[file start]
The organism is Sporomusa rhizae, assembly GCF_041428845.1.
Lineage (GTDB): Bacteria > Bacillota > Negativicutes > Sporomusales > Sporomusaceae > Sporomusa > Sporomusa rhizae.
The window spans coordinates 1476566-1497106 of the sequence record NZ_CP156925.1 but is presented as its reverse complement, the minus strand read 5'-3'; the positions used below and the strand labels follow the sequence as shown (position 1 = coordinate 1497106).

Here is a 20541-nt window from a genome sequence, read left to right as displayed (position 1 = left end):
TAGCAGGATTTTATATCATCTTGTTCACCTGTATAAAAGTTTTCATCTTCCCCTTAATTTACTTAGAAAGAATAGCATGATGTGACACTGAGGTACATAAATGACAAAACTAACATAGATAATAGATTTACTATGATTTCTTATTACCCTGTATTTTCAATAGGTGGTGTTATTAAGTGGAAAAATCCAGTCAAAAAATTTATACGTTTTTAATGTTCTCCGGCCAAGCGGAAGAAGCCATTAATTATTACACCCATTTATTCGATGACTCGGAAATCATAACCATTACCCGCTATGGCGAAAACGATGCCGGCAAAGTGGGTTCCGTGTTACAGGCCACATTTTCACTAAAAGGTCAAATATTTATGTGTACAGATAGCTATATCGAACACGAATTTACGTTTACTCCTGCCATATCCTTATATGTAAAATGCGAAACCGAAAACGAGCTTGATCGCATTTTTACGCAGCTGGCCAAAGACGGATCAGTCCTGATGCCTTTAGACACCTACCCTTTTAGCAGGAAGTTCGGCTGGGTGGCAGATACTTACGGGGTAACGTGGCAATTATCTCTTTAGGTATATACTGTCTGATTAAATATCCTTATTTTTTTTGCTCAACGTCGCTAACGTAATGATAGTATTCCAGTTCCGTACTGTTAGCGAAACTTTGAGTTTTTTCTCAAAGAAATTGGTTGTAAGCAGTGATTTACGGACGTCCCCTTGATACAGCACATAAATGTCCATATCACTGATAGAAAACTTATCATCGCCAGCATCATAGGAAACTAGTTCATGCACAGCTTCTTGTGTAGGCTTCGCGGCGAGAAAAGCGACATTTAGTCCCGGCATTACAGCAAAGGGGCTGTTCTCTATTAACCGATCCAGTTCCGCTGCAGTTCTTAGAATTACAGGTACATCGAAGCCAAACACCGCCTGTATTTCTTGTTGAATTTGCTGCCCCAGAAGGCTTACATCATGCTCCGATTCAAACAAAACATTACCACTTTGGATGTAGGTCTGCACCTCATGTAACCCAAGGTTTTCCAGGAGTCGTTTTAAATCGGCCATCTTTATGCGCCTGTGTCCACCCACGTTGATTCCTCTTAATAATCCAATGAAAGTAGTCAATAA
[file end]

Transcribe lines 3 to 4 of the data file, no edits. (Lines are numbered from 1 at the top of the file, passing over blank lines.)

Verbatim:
The window spans coordinates 1476566-1497106 of the sequence record NZ_CP156925.1 but is presented as its reverse complement, the minus strand read 5'-3'; the positions used below and the strand labels follow the sequence as shown (position 1 = coordinate 1497106).

Here is a 20541-nt window from a genome sequence, read left to right as displayed (position 1 = left end):